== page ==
But even as Hendrick looked to the world as a bloated, inefficient outfit (it won just one race in 1990 and at times looked even worse than that), a fatal NASCAR rule change of 1990 began the path toward a monopoly. NASCAR limited teams in testing to seven test sessions during the season; it left a mid-November to mid-March opening for unlimited testing and teams took advantage of it; in 1990 the Cup series saw 14 different winners (matching the total of 1988) but RCR won just under 1/3 of the series races; in 1991 fourteen winners was replicated but this time competitive depth for the series took over as muscle was flexed by RCR, Robert Yates, the Leo Jackson-Andy Petree outfit, and others.

Then in 1994 as Chevy was granted control of all of GM's racing efforts (and the company cut back to backing just Chevy and Pontiac), NASCAR cut testing to seven per season with a test ban period for November-December. Suddenly the sport had a condition that favored multicar giants like Hendrick - and by 1997 the sport's exodus of team owners had begun as multicar teams squeezed out prospective new winners. It was also when Hendrick was indicted in the mammoth bribery scandal at American Honda. Hendrick escaped punishment despite conviction and was eventually pardoned by Bill Clinton - in part because of Hendrick's involvement with Bank Of America. The conviction nonetheless exposed Hendrick not as someone who reached success from humble beginnings but as someone who took bribery to a new level - especially with hints his car dealership briberies extended to brands other than Honda.

He's continued on and now has 200 wins and ten NASCAR titles. Yet one would feel better about it if Hendrick really were someone of humble beginnings.

Julia And Other Fictions By Barack Obama

The Obama campaign's "Julia" disinformation campaign unintentionally shows why they DON'T deserve to be re-elected.

Thursday, May 10, 2012

Will The Southern 500 Deliver?

Mike Mulhern on Talladega, EFI, the curious officiating at Richmond, the Southern 500 this Saturday night, and Penske Racing in the transition year from Dodge to Ford.

My Take: Mulhern nails it by noting the subpar quality of racing since Kyle Busch's Daytona Shootout win. While the Winston 500 was better than some make it out to be it nonetheless was a huge disappointment because the drivers had to breathe the cars instead of race.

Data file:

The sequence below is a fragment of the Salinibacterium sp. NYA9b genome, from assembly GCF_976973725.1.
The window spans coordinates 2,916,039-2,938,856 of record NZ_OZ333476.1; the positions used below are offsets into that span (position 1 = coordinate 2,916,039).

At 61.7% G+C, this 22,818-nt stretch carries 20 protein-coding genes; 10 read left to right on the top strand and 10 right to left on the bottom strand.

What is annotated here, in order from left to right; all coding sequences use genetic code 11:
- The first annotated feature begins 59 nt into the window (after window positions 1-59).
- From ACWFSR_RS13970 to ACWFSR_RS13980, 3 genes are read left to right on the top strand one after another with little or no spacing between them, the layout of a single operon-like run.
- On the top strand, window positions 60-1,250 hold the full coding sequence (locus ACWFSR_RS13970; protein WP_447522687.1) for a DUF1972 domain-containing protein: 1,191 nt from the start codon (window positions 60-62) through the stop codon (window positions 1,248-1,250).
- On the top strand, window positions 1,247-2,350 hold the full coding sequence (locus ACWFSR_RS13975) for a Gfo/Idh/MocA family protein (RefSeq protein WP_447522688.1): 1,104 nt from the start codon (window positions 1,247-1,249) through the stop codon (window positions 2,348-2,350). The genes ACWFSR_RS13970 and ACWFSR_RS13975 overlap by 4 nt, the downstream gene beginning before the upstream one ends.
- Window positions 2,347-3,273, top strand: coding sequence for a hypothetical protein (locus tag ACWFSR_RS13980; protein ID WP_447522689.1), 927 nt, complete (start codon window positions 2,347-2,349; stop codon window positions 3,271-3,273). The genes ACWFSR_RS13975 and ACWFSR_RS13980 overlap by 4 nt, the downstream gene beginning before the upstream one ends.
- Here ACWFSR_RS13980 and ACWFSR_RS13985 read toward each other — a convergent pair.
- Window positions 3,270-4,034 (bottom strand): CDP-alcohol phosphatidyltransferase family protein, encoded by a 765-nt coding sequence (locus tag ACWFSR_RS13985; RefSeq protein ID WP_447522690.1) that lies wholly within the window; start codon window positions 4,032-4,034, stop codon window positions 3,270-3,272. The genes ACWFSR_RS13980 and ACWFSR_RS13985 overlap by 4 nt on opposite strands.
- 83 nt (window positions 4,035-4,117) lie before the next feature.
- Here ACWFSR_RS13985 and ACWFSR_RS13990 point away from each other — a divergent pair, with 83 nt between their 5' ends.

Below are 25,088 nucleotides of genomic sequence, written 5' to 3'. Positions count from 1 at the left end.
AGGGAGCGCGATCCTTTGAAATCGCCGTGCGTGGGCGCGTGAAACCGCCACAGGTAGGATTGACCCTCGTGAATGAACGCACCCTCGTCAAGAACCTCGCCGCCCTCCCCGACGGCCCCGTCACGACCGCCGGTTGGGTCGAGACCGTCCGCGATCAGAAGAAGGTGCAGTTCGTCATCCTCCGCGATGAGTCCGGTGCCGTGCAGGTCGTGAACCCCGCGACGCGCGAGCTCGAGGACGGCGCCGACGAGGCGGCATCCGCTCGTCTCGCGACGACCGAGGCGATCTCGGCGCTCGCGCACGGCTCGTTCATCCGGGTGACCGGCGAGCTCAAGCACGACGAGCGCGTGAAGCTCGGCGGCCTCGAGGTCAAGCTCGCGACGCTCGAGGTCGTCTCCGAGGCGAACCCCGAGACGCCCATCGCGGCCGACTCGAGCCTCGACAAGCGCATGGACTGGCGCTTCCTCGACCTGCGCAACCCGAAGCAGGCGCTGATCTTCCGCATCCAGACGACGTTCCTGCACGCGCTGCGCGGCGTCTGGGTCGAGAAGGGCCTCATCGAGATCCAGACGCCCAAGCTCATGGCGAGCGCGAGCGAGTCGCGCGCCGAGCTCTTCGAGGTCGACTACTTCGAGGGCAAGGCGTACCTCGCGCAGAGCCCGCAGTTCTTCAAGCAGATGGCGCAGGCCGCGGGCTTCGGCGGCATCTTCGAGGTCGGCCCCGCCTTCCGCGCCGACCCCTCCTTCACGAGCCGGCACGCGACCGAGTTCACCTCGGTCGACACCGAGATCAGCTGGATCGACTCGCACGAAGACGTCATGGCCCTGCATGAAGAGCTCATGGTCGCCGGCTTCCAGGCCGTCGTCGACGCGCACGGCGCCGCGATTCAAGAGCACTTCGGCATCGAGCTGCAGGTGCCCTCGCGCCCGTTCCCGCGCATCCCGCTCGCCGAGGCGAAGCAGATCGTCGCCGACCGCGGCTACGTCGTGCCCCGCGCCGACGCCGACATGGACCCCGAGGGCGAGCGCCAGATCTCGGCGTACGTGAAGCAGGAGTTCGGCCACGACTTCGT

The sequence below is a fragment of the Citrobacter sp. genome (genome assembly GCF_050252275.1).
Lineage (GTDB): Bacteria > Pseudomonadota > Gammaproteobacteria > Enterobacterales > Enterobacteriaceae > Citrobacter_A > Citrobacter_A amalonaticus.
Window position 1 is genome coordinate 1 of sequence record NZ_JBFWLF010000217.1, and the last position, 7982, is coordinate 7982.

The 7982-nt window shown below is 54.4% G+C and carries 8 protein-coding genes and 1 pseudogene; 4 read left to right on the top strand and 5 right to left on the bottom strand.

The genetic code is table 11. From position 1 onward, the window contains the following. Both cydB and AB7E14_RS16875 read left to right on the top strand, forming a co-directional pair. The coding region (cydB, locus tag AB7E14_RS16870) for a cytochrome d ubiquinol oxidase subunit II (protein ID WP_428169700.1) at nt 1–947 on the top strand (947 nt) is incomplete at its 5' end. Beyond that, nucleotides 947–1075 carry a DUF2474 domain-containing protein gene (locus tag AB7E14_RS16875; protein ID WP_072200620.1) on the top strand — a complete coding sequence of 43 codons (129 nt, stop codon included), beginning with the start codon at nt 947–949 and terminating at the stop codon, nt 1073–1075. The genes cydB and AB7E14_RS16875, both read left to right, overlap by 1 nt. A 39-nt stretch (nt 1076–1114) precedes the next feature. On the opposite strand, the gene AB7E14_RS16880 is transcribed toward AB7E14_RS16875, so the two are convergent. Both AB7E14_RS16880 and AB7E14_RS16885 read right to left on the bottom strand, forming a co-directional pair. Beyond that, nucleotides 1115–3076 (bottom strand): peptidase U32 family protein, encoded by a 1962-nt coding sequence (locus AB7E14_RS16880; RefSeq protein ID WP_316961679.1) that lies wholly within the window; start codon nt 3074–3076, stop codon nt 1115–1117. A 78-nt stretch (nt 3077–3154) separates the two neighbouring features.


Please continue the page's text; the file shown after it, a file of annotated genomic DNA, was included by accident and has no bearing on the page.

"NASCAR's no-call (on Danica Patrick's cheap shot at Sam Hornish after the Nationwide thriller at Talladega) speaks volumes..."  It does, as NASCAR obviously thinks the inept Ms. Patrick can actually deliver something to the sport other than being a woman and a soft-porn model for a soft-porn website to boot.

As to whether Darlington will ignite a more competitive phase of the 2012 season, I'm not counting on it given that the racing there has been poor since 1993.

We Who Are About to Bug Out Salute You

From Reconstruction to Afghanistan, liberals work hardest to sabotage victory and then leave.

Sunday, May 06, 2012

Aarons 499: Sack The Pack

Are drivers starting to turn against the rule changes to limit tandem drafting at Daytona and Talladega?

It's a question worth asking following another disappointing race where the NASCAR-approved catchphrase "The Pack Is Back" was brought out.   The 2012 Winston 500 saw some excellent racing, with several lengthy periods where the leaders raced nose to nose for multiple laps.   But it simply didn't live up to the tradition of Talladega - and didn't even live up to the Saturday Aarons 312; the 500 saw 34 lead changes, the 312 broke 37 - because NASCAR's changes to radiators and spoilers took away most of the passing and left the drivers having to breathe the cars instead of race.

It's worth noting Jeff Gordon's post-crash comments where he talked about liking to push people to pass and also said "we're borderline too conservative" in the racing.   With everyone having to run hot all day, it took away from passing - and in the end the tandem drafts began coming out more frequently as the race went on, with the final pass coming - you guessed it - because of tandem drafting.